One person familiar with those tests is Najat Saliba, a professor of chemistry at the American University of Beirut, where she also directs the Nature Conservation Center.
Her team has been taking air samples with their own sensors and expects results in about a month — double the wait of the usual procedure, she says, due to the economic collapse.
"We are really running very low on resources like quality standards and equipment to do the tests," Saliba says.
She emphasizes that at the heart of it all is political incompetence — the same kind that has, for example, seen pollution levels worsen with the rise of diesel-powered generators across Beirut, where the power grid is unable to provide electricity for 24 hours a day.
And while the dust issue has been concerning, Saliba notes that a bigger problem is looming: garbage.
Beirut's Epic Trash Problem
That message doesn't bode well for Beirut, which has been dealing with a recurring trash crisis for several years, and is now facing a cleanup to the tune of up to $15 million (€12.6 million). In 2015, the government failed to react quickly enough after a major trash dump was closed, leaving streets and beaches covered in mounds of solid waste.
In fact, one of the city's main landfills reached capacity in late April, prompting the government to approve a vertical expansion that would hold for roughly three months – or until around the time of the blast.
The question of what to do with the solid waste has been on the mind of some, like Salam Kabboul, a local freelance journalist and co-founder of "The Tent," a volunteer initiative launched the day after the blast. The name refers to their first project of offering victims snacks and a place to rest with the only thing they had on hand: a tent.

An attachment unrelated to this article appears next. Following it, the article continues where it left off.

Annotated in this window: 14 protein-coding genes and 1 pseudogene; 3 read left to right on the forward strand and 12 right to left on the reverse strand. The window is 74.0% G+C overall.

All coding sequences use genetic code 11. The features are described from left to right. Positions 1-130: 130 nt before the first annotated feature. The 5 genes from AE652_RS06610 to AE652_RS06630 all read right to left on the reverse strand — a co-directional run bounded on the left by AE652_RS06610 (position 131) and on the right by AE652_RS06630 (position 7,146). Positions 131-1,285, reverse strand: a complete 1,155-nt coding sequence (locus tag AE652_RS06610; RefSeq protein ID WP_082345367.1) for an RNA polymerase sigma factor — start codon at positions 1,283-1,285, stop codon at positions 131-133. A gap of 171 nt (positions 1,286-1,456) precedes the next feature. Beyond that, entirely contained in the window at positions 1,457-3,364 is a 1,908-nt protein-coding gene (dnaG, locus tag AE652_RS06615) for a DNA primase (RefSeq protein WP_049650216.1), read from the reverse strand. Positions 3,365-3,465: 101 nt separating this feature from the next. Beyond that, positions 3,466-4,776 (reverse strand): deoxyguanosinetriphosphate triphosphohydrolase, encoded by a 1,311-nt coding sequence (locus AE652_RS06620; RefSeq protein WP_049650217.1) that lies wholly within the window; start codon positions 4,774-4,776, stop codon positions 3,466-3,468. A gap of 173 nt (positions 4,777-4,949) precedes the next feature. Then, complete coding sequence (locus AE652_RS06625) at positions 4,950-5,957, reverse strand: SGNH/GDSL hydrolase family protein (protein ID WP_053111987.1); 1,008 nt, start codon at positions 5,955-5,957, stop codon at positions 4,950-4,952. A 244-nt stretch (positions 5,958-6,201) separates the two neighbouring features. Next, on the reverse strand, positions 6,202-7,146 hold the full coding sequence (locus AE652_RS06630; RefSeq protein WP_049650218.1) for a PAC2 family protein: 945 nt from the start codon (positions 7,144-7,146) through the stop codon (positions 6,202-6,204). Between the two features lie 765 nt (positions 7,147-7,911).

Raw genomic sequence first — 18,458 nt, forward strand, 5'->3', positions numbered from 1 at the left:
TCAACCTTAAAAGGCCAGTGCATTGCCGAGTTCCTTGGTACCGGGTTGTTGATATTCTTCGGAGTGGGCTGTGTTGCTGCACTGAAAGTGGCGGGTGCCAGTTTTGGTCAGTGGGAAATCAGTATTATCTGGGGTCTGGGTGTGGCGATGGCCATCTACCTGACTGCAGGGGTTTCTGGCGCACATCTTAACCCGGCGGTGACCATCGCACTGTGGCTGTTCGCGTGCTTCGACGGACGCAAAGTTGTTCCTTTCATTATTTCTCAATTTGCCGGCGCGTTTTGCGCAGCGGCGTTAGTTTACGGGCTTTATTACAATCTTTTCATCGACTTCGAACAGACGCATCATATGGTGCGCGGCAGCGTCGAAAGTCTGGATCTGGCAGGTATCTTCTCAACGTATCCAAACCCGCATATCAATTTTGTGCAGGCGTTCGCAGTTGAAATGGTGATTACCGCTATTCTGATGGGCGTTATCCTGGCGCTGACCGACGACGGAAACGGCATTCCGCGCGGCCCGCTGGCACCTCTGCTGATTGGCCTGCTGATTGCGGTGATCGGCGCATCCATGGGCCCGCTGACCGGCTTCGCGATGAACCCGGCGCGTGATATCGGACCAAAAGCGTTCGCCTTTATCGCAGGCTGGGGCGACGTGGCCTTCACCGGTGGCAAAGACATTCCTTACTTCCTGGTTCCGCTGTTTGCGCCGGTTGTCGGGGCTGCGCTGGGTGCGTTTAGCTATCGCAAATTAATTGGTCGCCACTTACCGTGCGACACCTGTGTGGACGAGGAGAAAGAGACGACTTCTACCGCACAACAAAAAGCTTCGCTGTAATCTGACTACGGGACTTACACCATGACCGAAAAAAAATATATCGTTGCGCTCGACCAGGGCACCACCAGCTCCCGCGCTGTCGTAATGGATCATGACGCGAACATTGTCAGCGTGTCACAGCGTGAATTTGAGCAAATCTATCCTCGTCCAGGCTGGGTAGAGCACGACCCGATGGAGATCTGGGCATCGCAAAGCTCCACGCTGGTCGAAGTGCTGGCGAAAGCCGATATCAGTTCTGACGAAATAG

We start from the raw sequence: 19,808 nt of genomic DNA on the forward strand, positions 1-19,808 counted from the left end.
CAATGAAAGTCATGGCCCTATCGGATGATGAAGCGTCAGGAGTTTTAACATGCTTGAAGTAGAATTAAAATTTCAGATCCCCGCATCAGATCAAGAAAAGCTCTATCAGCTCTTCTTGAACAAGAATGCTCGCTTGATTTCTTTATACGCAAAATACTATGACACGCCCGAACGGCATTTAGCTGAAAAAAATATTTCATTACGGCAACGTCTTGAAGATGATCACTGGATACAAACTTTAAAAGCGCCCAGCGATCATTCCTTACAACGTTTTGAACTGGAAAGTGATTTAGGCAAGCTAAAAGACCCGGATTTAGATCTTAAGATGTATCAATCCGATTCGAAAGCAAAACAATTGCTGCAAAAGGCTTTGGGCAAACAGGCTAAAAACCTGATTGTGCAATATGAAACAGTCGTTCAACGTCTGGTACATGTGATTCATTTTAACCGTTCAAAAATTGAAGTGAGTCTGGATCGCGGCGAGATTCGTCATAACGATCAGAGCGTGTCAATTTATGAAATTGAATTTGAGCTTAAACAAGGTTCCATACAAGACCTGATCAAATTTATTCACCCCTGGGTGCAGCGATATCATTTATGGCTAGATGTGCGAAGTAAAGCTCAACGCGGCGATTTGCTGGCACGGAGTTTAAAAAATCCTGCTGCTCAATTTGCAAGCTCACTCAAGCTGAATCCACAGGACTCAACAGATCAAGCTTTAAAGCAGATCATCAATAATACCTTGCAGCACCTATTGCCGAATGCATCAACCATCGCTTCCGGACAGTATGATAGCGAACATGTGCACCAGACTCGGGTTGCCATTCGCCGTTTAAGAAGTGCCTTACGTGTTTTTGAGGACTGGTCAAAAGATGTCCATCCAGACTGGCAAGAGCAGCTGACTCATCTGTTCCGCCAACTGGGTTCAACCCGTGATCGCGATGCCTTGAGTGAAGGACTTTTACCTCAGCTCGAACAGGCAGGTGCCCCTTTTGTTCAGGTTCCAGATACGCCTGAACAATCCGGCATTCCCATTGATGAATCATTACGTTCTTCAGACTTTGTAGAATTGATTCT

Now, they repair buildings and homes so life can return to normal. They take precautions for the dust, but when it comes to dealing with trash, they're also in the dark about what to do.
"It's not clear what happens to the waste," says Kabboul, who, like everyone else is aware of another imminent trash crisis.
A new aspect of this problem is the type of debris in the cleanup. According to Seoud from UNDP, there's a lot of hard-to-dispose-of items like air conditioners, compressors, electronics.
There's also medical waste from the COVID-19 pandemic, and the fear of chemical waste – both of which could cause problems for the city's water. As things stand, Beirut is waiting to find out if all of its pipes are still intact post-explosion, and researchers still aren't allowed to test the already contaminated coastal waters, which are roped off as the search for the missing continues.
Beirut is facing one pollution problem on top of another. Now, with the magnitude of dust and debris putting the city under even more strain, civilians and NGOs alike hope that this disaster could mark a turning point as it moves forward.
Reposted with permission from Deutsche Welle.